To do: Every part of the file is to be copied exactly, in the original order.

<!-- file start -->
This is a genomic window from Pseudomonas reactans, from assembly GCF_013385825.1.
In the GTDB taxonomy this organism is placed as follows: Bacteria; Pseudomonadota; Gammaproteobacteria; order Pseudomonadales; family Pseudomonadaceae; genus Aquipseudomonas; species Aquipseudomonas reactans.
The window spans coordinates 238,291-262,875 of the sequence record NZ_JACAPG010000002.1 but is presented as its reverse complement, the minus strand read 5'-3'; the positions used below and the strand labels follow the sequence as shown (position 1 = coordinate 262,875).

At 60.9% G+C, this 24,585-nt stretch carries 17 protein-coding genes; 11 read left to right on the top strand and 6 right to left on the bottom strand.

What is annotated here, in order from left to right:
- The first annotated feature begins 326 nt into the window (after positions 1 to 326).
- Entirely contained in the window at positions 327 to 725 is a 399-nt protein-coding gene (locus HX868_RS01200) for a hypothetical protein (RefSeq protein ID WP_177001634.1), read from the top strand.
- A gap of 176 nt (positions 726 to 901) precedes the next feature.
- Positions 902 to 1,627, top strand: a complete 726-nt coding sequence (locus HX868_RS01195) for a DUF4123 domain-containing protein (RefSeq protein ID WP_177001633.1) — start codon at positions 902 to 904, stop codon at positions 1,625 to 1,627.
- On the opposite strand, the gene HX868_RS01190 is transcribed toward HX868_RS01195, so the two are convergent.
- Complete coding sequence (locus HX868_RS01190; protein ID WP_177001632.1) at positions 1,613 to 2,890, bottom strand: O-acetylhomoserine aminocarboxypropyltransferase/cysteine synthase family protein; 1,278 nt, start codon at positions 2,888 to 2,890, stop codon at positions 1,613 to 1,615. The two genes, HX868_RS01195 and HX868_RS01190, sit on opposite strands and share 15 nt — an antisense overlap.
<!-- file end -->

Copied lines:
This is a genomic window from Pseudomonas reactans, from assembly GCF_013385825.1.
In the GTDB taxonomy this organism is placed as follows: Bacteria; Pseudomonadota; Gammaproteobacteria; order Pseudomonadales; family Pseudomonadaceae; genus Aquipseudomonas; species Aquipseudomonas reactans.
The window spans coordinates 238,291-262,875 of the sequence record NZ_JACAPG010000002.1 but is presented as its reverse complement, the minus strand read 5'-3'; the positions used below and the strand labels follow the sequence as shown (position 1 = coordinate 262,875).

At 60.9% G+C, this 24,585-nt stretch carries 17 protein-coding genes; 11 read left to right on the top strand and 6 right to left on the bottom strand.

What is annotated here, in order from left to right:
- The first annotated feature begins 326 nt into the window (after positions 1 to 326).
- Entirely contained in the window at positions 327 to 725 is a 399-nt protein-coding gene (locus HX868_RS01200) for a hypothetical protein (RefSeq protein ID WP_177001634.1), read from the top strand.
- A gap of 176 nt (positions 726 to 901) precedes the next feature.
- Positions 902 to 1,627, top strand: a complete 726-nt coding sequence (locus HX868_RS01195) for a DUF4123 domain-containing protein (RefSeq protein ID WP_177001633.1) — start codon at positions 902 to 904, stop codon at positions 1,625 to 1,627.
- On the opposite strand, the gene HX868_RS01190 is transcribed toward HX868_RS01195, so the two are convergent.
- Complete coding sequence (locus HX868_RS01190; protein ID WP_177001632.1) at positions 1,613 to 2,890, bottom strand: O-acetylhomoserine aminocarboxypropyltransferase/cysteine synthase family protein; 1,278 nt, start codon at positions 2,888 to 2,890, stop codon at positions 1,613 to 1,615. The two genes, HX868_RS01195 and HX868_RS01190, sit on opposite strands and share 15 nt — an antisense overlap.